Philip Yancey’s introspective, wise writing has been both a mirror and a pair of binoculars in my life. The reflective nature of his work has forced me to take a good look at myself in Disappointment With God; the binocular view of the struggles of others in Pain: The Gift Nobody Wants. But the truth is that most all of his beautifully-crafted writing is both mirror and binoculars. I’ve been a fan since his days writing for Campus Life magazine in the 1970’s.
Grace Notes: Daily Readings With A Fellow Pilgrim (Zondervan) offers up 366 daily one-page readings from Yancey’s prolific career (so far). The readings center on themes like faith, prayer, forgiveness, suffering, church and grace, and are arranged will sensitivity to the days and seasons of the year. For example, the September 11 and 12 entries both offer reflections on the grace Yancey discovered at New York’s Ground Zero in 2001.
The simple volume would make a perfect gift for a Yancey fan or a friend who values the kind of thought-provoking, soul-surprising writing that is both mirror and binoculars.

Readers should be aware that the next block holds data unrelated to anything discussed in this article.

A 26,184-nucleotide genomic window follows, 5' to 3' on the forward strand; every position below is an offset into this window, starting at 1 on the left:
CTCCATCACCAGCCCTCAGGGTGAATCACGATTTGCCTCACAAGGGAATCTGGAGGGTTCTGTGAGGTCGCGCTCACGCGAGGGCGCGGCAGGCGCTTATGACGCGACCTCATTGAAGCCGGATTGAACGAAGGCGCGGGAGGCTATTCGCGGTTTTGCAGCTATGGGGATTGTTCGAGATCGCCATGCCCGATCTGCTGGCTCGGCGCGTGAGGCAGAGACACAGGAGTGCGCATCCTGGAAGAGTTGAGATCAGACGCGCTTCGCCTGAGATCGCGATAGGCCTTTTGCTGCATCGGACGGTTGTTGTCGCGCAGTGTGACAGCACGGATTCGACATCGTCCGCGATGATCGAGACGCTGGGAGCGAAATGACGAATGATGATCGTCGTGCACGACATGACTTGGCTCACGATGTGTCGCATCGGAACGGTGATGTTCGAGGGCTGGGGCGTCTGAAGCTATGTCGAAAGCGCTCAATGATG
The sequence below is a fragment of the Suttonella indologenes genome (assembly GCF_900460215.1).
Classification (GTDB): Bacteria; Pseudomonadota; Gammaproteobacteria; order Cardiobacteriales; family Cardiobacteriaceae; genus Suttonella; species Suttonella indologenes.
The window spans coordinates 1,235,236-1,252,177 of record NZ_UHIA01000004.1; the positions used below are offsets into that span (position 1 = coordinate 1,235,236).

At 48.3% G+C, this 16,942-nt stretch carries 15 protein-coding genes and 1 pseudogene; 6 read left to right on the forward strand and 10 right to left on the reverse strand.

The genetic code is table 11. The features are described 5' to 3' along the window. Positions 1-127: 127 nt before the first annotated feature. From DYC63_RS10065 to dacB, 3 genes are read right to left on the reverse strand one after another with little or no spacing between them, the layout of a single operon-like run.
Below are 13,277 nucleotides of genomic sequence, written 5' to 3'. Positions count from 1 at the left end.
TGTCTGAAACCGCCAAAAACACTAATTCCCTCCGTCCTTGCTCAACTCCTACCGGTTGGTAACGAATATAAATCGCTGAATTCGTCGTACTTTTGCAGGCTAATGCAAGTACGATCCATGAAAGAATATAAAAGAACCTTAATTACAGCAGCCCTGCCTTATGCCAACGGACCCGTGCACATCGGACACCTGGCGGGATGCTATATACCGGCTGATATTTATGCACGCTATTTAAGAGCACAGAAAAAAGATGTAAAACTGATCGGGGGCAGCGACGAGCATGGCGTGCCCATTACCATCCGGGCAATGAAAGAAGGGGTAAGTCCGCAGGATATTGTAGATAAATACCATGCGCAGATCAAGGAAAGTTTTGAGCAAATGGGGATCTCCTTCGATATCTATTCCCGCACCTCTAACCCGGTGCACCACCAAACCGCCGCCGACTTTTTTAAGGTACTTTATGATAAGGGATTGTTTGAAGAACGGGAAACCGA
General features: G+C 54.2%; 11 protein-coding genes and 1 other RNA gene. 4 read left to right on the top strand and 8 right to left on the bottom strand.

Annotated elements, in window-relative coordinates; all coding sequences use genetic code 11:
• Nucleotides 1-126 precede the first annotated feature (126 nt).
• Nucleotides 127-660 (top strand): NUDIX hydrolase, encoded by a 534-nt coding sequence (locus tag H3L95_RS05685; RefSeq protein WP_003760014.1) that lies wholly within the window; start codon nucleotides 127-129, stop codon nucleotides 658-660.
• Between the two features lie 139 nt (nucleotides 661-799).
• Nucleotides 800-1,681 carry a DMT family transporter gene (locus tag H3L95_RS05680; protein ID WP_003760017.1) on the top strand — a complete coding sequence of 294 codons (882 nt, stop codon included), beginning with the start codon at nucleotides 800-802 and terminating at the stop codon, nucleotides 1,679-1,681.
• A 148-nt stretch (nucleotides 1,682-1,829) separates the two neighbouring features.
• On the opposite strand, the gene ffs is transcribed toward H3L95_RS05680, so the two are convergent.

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I liked Pete Gall’s first book, the memoir entitled My Beautiful Idol enough to write and tell him so. His funny, messy journey from his job in the advertising industry to world-changer bound to set the world on fire to burned-out ex-superhero was well-written and honest. Gall is back with the next chapter of his story-in-progress: Learning My Name (Zondervan).
His father’s introduction at the beginning of the book brought me to tears. It alone is worth the price of the book.
This was not an easy book to read. Part of me wanted to walk away from the book, to cover Gall somehow – the confessions are so intimate and his wounds so raw that I found myself worried for the very public way in which he is processing his pain in real time. The other part of me, however, felt welcomed into the naked mess of his story. I am broken, too.
Gall is not certain whether his story will have a happy ending. He hopes so, but that hope is not the Braveheart triumphalistic kind of hope that we tend to see in Christian books. It’s small and uncertain, and it’s a costly kind of offering that actually looks more like true worship than a lot of the bombast that passes for it in other circles.
If you or someone you know is battling an addiction or facing down their own brokenness, this book might be a helpful companion. Even without the certainty of a happy ending.
Or maybe, especially because of it.